I have a coach named Gail whom I love.

She congratulates me on what I’m doing right; when she notices something I could improve on, she calmly tells me what I did, then how I could do it better. Here I am, 62 years old, and just this summer, I’ve refined my throwing style, can catch more flies, and you shoulda seen the line drive I hit last week! In fact, I’ve adopted Gail’s voice in my head, trying to learn my own effective internal coaching. “OK, don’t yell at yourself,” I’ll think. “Let’s see, I didn’t hold the bat right. Next time I’ll bring my arms out further.”

Many years ago I had a very different kind of coach. She yelled, she shamed, she pitted us against each other.

We won, but 40 years later, I still feel my lips curl up, my solar plexus clench in anger and fear. Low level hatred. I didn’t learn much that year, and eventually quit the team.

Gail invokes co-creativity. I want to show up as my very best self, encourage my teammates, give my all. The other coach used domination and contempt (sprinkled with moments of bestowing her approval to those she favored) to control us. I showed up, but mostly remember feeling tight. There was no “playing” ball. It was work.

All of this came to my mind today when I was interacting with some folks on Facebook. They were expressing strong views about a political candidate. When I disagreed, they became more strident in their negativity, emphasizing their points stridently and WITH CAPITALS. I felt the familiar burn in my chest, the one that happens in my own particular response to domination. First I want to fight, then I collapse out of my aggression. Then I want to cut off the dominators, never speak to them again. In other words, I submit, but at the cost of relationship.

As I’ve said elsewhere, hierarchy is immediate in Reactive Brain. Mammals become either mobilized or immobilized as we divide ourselves into those who dominate and those who submit. Social order is quite efficiently maintained by this instant sorting.

However, there is a high price to be paid  for hierarchy’s economy.

The transition into Reactive Brain (and thus, domination and submission) has multiple negative repercussions, including (but not limited to): 1. A decline in our cognitive functioning; 2. Disconnection from our own inner experience, and so disconnection from others; 3) Our focus stays narrowly fixed on the perceived threat, making creative thinking nearly impossible.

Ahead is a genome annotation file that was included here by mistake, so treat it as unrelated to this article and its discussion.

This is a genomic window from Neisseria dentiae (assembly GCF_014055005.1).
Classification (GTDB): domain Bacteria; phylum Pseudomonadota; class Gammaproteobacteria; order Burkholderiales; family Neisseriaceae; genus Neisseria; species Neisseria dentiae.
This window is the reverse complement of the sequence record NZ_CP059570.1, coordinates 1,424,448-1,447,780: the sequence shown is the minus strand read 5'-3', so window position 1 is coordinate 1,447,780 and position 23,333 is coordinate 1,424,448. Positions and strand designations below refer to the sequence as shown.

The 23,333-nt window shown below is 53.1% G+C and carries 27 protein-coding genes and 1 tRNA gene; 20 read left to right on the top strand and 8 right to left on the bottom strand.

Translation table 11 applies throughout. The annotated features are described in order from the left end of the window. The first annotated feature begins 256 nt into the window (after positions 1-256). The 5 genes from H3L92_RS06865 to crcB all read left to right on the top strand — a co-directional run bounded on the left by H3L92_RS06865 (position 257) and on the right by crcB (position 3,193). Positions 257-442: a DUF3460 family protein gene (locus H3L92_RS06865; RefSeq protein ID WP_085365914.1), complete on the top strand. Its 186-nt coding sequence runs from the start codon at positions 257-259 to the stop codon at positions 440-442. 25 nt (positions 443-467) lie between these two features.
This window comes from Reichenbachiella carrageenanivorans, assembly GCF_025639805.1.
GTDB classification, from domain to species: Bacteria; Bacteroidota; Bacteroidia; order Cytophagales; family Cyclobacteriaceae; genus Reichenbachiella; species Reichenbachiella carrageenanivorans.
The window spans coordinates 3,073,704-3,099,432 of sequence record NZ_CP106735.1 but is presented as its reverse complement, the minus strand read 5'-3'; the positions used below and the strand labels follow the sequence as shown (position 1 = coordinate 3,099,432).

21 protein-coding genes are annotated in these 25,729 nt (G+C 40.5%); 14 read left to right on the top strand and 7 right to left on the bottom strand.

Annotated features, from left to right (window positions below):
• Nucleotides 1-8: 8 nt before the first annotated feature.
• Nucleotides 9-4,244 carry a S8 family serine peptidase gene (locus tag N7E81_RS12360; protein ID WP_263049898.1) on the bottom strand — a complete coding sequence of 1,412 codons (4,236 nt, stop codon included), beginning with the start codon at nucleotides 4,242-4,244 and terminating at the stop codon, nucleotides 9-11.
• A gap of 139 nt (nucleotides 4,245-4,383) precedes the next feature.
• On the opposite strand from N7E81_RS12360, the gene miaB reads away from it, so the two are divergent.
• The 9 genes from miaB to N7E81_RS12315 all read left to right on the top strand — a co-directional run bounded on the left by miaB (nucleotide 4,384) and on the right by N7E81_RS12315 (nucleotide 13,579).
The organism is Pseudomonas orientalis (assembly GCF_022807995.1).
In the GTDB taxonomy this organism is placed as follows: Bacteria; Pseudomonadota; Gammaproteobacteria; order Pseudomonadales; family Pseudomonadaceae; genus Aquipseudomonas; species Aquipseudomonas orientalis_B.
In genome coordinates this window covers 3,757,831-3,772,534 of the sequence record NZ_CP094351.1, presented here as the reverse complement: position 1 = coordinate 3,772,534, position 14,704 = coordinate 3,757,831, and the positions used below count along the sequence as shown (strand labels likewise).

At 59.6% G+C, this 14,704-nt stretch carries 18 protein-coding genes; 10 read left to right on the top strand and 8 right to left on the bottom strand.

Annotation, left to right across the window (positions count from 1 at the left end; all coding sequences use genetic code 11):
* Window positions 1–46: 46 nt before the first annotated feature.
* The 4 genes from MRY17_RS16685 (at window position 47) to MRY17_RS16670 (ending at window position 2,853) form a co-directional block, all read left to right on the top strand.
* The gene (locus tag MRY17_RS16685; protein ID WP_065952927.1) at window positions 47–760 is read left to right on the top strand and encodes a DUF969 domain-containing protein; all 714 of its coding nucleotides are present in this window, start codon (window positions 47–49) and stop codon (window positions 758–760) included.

As I witness (and participate in) the wider social conversation, I see attempts at domination all around me. From the shouting, interrupting, and chest-thumping of our politicians and media stars; to the contempt used by all shades of political persuasions, left to right; to the vast array of declarative statements (including CAPITALIZATION OF POINTS BEING MADE) the fight to come out on top is on.

Much of  what I hear and read could be deemed to be all in the spirit of a good debate. However, as I tell the couples I see, debate can be fun, but it is at the expense of relationship. There’s a winner and a loser. There’s a dominator and a submitter.

As we collectively find our way through the very difficult, complicated, and somewhat frightening issues facing our species,

we need all of us to come together and be part of the solution. That will require a “power with” framework, one where we speak in a non-blaming, non-dominating (and submitting) manner about what is unarguable with respect, valuing what every one of us has to give. We can’t afford to lose any players, and we certainly need everyone to show their best stuff.



Watch for my new book, The Inner Map, coming out soon! I’ll be teaching the (Core) Essentials Retreat Weekend on October 4-6. Sign up before 9/4 for the early bird rate!



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